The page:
Editor's Note: Plans are underway for the closing ceremony of the Southern Alberta Water Charter - date and time will be published soon! In the meantime, here's a special story from one of our signatories about their chosen action. Lori is a former OWC Board Member, and William is an acclaimed artist and teacher. Both are involved in KEPA (Kainai Ecological Protection Association) on the Blood Reserve. Most residents on the reserve need to have paid water trucked in because nothing - or nothing good - is coming out of their taps. Children haven't EVER been able to play with the garden hose. Yet water, and water protection, is something the Blackfoot hold dear as a way of life. Water quality and supply on reserves is a federal responsibility. This is not a story of what has gone wrong - but how two committed individuals are trying to make things right. "Be Wise and Persevere!" is their motto.  

Submitted by William Singer III and Lori Brave Rock

Changing actions for a changing climate.

As a member of the OWC, I have had the opportunity to learn more about what stewardship is and about our responsibility to our entire watershed.  Living out on the Blood Reserve in the Bull Horn area, our home is situated near a small lake that takes up a third of land we live on and the majority of it is cultivated. It is also an animal traffic corridor, where on any given day, you are sure to see some coyotes, deer, foxes, badgers, weasels as well as eagles, hawks, pelicans, swans, prairie chickens, and whooping cranes. All these animals frequent the lake where many seek nesting areas, and most of all, water to drink.

On a garbage clean up!

On a garbage clean up!

Through my wife Lori’s participation as a OWC board member, we both became more aware of our role in protecting our watershed by creating awareness, through education and the many partnerships that have been made. So, for the Southern Alberta Water Charter 2017 (SAWC17), we decided to make a change in our cultivation practices.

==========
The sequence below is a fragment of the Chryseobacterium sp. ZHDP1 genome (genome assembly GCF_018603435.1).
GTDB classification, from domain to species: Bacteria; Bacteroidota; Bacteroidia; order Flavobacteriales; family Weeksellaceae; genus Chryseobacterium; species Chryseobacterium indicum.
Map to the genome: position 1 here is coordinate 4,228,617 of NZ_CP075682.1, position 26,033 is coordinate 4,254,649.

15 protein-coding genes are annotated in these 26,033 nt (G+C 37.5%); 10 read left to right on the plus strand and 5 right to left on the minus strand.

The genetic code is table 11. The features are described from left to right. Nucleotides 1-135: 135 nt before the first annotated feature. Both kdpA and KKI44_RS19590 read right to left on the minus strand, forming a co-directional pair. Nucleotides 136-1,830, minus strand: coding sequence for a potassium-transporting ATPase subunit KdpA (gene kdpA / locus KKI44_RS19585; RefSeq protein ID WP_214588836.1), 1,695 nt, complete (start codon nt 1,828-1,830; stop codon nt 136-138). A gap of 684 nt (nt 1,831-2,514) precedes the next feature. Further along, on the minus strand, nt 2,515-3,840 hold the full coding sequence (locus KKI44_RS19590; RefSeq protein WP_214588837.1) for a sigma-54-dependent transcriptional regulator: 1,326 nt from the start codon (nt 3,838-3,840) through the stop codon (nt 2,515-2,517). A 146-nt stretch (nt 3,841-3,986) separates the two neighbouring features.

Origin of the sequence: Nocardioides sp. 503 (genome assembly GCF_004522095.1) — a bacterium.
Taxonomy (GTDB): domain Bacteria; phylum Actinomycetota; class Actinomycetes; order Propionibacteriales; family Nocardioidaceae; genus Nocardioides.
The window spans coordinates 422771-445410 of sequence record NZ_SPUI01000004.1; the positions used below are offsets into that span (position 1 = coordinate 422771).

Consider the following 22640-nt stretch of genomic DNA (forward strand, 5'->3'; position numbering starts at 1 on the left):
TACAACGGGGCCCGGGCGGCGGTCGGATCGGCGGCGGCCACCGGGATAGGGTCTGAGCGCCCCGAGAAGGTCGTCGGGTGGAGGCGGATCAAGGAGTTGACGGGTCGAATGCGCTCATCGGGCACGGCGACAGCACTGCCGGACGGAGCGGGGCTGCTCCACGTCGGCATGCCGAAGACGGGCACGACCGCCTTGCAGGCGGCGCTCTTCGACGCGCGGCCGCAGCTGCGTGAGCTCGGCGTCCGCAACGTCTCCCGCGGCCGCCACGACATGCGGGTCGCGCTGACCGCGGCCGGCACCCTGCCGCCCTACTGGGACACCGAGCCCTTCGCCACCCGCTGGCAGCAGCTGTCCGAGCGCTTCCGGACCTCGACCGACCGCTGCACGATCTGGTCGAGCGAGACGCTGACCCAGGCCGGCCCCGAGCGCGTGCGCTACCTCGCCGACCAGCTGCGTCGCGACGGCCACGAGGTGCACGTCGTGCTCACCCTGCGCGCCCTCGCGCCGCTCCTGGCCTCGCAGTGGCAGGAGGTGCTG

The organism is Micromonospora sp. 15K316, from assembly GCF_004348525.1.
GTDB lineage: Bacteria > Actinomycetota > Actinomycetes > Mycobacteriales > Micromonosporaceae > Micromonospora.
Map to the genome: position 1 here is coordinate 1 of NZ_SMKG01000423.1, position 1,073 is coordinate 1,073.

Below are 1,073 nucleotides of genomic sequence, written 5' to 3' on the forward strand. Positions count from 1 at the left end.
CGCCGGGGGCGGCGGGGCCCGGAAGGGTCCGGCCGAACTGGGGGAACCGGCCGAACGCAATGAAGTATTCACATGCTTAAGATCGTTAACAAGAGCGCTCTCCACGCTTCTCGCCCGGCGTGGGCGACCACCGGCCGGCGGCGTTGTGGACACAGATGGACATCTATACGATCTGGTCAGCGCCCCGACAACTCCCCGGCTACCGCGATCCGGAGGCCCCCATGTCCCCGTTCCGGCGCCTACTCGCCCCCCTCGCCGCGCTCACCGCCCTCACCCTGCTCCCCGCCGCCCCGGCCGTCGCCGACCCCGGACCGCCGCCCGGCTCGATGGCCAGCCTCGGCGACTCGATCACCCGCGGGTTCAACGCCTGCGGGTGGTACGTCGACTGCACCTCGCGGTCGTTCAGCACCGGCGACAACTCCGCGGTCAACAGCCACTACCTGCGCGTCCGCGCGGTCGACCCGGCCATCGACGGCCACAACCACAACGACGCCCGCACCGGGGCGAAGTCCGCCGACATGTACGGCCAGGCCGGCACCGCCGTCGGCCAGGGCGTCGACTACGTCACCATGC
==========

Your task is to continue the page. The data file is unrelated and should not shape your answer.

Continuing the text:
First of all, the cultivation was 25 feet in some areas and too close to the lake - thus affected by the fertilizers and herbicides that were used. We pushed the cultivation line back to about 200 feet, and the remaining land will be reclaimed to give back some valuable real estate to the wildlife, where it can be used more as hunting grounds and nesting areas.

Cleaning up!

Cleaning up!

This water body is home to various species of migrating water fowl, song birds, and birds of prey, along with numerous native species. Pushing back the cultivation line means the loss of 4 cultivated acres, but it’s a win for the small ecosystem surrounding the lake. All these animals rely on this body of water so the need to take action was most important, after all this is their drinking water!

Protecting and managing our water is important as our climate changes. Adaptation to changes in our climate will be unavoidable to survive the hot summers, smoke from numerous forest fires, and coping with the lack of moisture. 

An action that will be continuous for us is the constant upkeep of the areas we frequent near lakes and rivers and streams. This is something everyone can do, so remember, always keep a trash bag handy! As members of the Kainai Ecosystem Protection Association (KEPA) as well, we engage with  community members in the area to pass on the message to keep our areas clean, making a safer place to enjoy our traditional lands and waters for years to come.

Like the saying goes “We are all downstream!”.

Let’s all be stewards of the watershed and continually get involved.

Aohkii iihtaipatapiiyop.

Water is Life.

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Lori Brave Rock and Wiliam Singer III